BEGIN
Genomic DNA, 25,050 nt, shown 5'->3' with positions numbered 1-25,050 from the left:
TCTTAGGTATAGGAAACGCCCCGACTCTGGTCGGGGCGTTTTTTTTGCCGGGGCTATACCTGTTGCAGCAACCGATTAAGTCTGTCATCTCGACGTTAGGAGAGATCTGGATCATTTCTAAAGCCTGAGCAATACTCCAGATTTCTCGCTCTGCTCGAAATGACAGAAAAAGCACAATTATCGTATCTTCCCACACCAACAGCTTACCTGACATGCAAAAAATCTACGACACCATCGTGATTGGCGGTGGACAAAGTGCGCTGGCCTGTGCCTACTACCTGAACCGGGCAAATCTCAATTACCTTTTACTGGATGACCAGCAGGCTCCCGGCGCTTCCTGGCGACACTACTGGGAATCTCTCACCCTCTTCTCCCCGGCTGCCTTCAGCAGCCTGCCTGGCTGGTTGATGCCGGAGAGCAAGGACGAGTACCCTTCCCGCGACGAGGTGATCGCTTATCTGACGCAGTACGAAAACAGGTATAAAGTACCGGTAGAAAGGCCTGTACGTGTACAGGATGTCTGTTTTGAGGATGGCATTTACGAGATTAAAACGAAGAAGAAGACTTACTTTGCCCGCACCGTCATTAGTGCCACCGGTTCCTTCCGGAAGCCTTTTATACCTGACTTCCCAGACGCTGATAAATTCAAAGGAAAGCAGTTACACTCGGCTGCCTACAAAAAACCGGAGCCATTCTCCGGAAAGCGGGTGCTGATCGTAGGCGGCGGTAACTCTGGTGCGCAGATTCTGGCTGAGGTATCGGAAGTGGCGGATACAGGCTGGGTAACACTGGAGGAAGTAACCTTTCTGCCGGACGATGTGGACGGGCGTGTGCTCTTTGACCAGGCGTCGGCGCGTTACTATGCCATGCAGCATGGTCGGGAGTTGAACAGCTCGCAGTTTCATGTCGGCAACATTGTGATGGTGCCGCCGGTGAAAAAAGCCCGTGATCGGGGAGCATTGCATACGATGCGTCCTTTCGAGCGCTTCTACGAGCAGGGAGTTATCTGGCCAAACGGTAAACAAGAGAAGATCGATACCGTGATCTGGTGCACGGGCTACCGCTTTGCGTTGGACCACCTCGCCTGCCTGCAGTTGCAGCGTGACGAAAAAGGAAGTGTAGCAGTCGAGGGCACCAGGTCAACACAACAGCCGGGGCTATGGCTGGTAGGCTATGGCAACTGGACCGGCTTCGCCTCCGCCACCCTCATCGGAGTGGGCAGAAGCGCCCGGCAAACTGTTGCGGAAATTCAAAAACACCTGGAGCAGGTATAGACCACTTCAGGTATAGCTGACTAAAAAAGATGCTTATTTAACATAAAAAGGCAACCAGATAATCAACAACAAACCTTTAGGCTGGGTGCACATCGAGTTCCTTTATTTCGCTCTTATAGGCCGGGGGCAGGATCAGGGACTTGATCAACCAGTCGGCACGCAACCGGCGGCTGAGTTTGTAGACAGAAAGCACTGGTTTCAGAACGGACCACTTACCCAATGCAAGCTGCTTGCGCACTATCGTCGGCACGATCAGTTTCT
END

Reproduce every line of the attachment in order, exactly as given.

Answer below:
Genomic DNA, 25,050 nt, shown 5'->3' with positions numbered 1-25,050 from the left:
TCTTAGGTATAGGAAACGCCCCGACTCTGGTCGGGGCGTTTTTTTTGCCGGGGCTATACCTGTTGCAGCAACCGATTAAGTCTGTCATCTCGACGTTAGGAGAGATCTGGATCATTTCTAAAGCCTGAGCAATACTCCAGATTTCTCGCTCTGCTCGAAATGACAGAAAAAGCACAATTATCGTATCTTCCCACACCAACAGCTTACCTGACATGCAAAAAATCTACGACACCATCGTGATTGGCGGTGGACAAAGTGCGCTGGCCTGTGCCTACTACCTGAACCGGGCAAATCTCAATTACCTTTTACTGGATGACCAGCAGGCTCCCGGCGCTTCCTGGCGACACTACTGGGAATCTCTCACCCTCTTCTCCCCGGCTGCCTTCAGCAGCCTGCCTGGCTGGTTGATGCCGGAGAGCAAGGACGAGTACCCTTCCCGCGACGAGGTGATCGCTTATCTGACGCAGTACGAAAACAGGTATAAAGTACCGGTAGAAAGGCCTGTACGTGTACAGGATGTCTGTTTTGAGGATGGCATTTACGAGATTAAAACGAAGAAGAAGACTTACTTTGCCCGCACCGTCATTAGTGCCACCGGTTCCTTCCGGAAGCCTTTTATACCTGACTTCCCAGACGCTGATAAATTCAAAGGAAAGCAGTTACACTCGGCTGCCTACAAAAAACCGGAGCCATTCTCCGGAAAGCGGGTGCTGATCGTAGGCGGCGGTAACTCTGGTGCGCAGATTCTGGCTGAGGTATCGGAAGTGGCGGATACAGGCTGGGTAACACTGGAGGAAGTAACCTTTCTGCCGGACGATGTGGACGGGCGTGTGCTCTTTGACCAGGCGTCGGCGCGTTACTATGCCATGCAGCATGGTCGGGAGTTGAACAGCTCGCAGTTTCATGTCGGCAACATTGTGATGGTGCCGCCGGTGAAAAAAGCCCGTGATCGGGGAGCATTGCATACGATGCGTCCTTTCGAGCGCTTCTACGAGCAGGGAGTTATCTGGCCAAACGGTAAACAAGAGAAGATCGATACCGTGATCTGGTGCACGGGCTACCGCTTTGCGTTGGACCACCTCGCCTGCCTGCAGTTGCAGCGTGACGAAAAAGGAAGTGTAGCAGTCGAGGGCACCAGGTCAACACAACAGCCGGGGCTATGGCTGGTAGGCTATGGCAACTGGACCGGCTTCGCCTCCGCCACCCTCATCGGAGTGGGCAGAAGCGCCCGGCAAACTGTTGCGGAAATTCAAAAACACCTGGAGCAGGTATAGACCACTTCAGGTATAGCTGACTAAAAAAGATGCTTATTTAACATAAAAAGGCAACCAGATAATCAACAACAAACCTTTAGGCTGGGTGCACATCGAGTTCCTTTATTTCGCTCTTATAGGCCGGGGGCAGGATCAGGGACTTGATCAACCAGTCGGCACGCAACCGGCGGCTGAGTTTGTAGACAGAAAGCACTGGTTTCAGAACGGACCACTTACCCAATGCAAGCTGCTTGCGCACTATCGTCGGCACGATCAGTTTCT